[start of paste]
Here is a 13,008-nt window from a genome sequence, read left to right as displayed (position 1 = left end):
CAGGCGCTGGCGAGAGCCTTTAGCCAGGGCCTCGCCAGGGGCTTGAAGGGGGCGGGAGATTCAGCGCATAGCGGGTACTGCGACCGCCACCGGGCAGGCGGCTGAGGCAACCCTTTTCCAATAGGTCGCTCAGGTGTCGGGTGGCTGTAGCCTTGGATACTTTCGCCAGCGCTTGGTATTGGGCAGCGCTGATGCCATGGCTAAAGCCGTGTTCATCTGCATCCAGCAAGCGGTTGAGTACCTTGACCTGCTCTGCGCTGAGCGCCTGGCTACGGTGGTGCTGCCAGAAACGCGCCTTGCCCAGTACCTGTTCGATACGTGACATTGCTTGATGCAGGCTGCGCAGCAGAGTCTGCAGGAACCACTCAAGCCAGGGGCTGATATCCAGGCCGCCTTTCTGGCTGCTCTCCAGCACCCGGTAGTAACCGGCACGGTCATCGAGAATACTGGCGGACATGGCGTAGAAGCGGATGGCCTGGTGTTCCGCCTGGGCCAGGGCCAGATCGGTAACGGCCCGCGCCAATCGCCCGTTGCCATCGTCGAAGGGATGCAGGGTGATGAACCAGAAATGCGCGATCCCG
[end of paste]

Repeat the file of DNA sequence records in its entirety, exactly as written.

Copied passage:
Here is a 13,008-nt window from a genome sequence, read left to right as displayed (position 1 = left end):
CAGGCGCTGGCGAGAGCCTTTAGCCAGGGCCTCGCCAGGGGCTTGAAGGGGGCGGGAGATTCAGCGCATAGCGGGTACTGCGACCGCCACCGGGCAGGCGGCTGAGGCAACCCTTTTCCAATAGGTCGCTCAGGTGTCGGGTGGCTGTAGCCTTGGATACTTTCGCCAGCGCTTGGTATTGGGCAGCGCTGATGCCATGGCTAAAGCCGTGTTCATCTGCATCCAGCAAGCGGTTGAGTACCTTGACCTGCTCTGCGCTGAGCGCCTGGCTACGGTGGTGCTGCCAGAAACGCGCCTTGCCCAGTACCTGTTCGATACGTGACATTGCTTGATGCAGGCTGCGCAGCAGAGTCTGCAGGAACCACTCAAGCCAGGGGCTGATATCCAGGCCGCCTTTCTGGCTGCTCTCCAGCACCCGGTAGTAACCGGCACGGTCATCGAGAATACTGGCGGACATGGCGTAGAAGCGGATGGCCTGGTGTTCCGCCTGGGCCAGGGCCAGATCGGTAACGGCCCGCGCCAATCGCCCGTTGCCATCGTCGAAGGGATGCAGGGTGATGAACCAGAAATGCGCGATCCCG